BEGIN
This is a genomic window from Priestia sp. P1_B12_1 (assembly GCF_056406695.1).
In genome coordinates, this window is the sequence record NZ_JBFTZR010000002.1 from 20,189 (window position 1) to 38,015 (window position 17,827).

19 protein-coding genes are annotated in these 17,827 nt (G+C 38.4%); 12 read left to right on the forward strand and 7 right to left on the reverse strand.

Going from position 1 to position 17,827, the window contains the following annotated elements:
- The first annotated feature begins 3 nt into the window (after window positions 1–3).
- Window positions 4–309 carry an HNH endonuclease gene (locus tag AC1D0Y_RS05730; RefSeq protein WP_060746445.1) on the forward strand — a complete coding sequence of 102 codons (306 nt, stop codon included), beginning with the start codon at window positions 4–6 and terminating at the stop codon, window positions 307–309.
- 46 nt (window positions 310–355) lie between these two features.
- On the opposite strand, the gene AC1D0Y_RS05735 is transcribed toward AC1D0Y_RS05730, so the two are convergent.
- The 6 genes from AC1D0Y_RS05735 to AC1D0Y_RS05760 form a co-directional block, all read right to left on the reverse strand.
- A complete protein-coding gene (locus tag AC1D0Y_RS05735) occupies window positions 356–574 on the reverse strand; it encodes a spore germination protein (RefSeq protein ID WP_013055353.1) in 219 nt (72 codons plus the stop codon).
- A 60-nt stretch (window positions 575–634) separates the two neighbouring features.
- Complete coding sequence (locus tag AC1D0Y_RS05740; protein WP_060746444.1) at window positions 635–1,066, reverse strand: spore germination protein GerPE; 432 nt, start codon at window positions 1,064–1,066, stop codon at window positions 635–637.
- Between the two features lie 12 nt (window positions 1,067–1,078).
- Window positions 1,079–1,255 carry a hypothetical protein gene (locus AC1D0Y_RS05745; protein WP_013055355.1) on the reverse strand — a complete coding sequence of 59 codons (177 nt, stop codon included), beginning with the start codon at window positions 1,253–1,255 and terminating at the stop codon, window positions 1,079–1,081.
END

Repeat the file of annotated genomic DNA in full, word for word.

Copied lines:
This is a genomic window from Priestia sp. P1_B12_1 (assembly GCF_056406695.1).
In genome coordinates, this window is the sequence record NZ_JBFTZR010000002.1 from 20,189 (window position 1) to 38,015 (window position 17,827).

19 protein-coding genes are annotated in these 17,827 nt (G+C 38.4%); 12 read left to right on the forward strand and 7 right to left on the reverse strand.

Going from position 1 to position 17,827, the window contains the following annotated elements:
- The first annotated feature begins 3 nt into the window (after window positions 1–3).
- Window positions 4–309 carry an HNH endonuclease gene (locus tag AC1D0Y_RS05730; RefSeq protein WP_060746445.1) on the forward strand — a complete coding sequence of 102 codons (306 nt, stop codon included), beginning with the start codon at window positions 4–6 and terminating at the stop codon, window positions 307–309.
- 46 nt (window positions 310–355) lie between these two features.
- On the opposite strand, the gene AC1D0Y_RS05735 is transcribed toward AC1D0Y_RS05730, so the two are convergent.
- The 6 genes from AC1D0Y_RS05735 to AC1D0Y_RS05760 form a co-directional block, all read right to left on the reverse strand.
- A complete protein-coding gene (locus tag AC1D0Y_RS05735) occupies window positions 356–574 on the reverse strand; it encodes a spore germination protein (RefSeq protein ID WP_013055353.1) in 219 nt (72 codons plus the stop codon).
- A 60-nt stretch (window positions 575–634) separates the two neighbouring features.
- Complete coding sequence (locus tag AC1D0Y_RS05740; protein WP_060746444.1) at window positions 635–1,066, reverse strand: spore germination protein GerPE; 432 nt, start codon at window positions 1,064–1,066, stop codon at window positions 635–637.
- Between the two features lie 12 nt (window positions 1,067–1,078).
- Window positions 1,079–1,255 carry a hypothetical protein gene (locus AC1D0Y_RS05745; protein WP_013055355.1) on the reverse strand — a complete coding sequence of 59 codons (177 nt, stop codon included), beginning with the start codon at window positions 1,253–1,255 and terminating at the stop codon, window positions 1,079–1,081.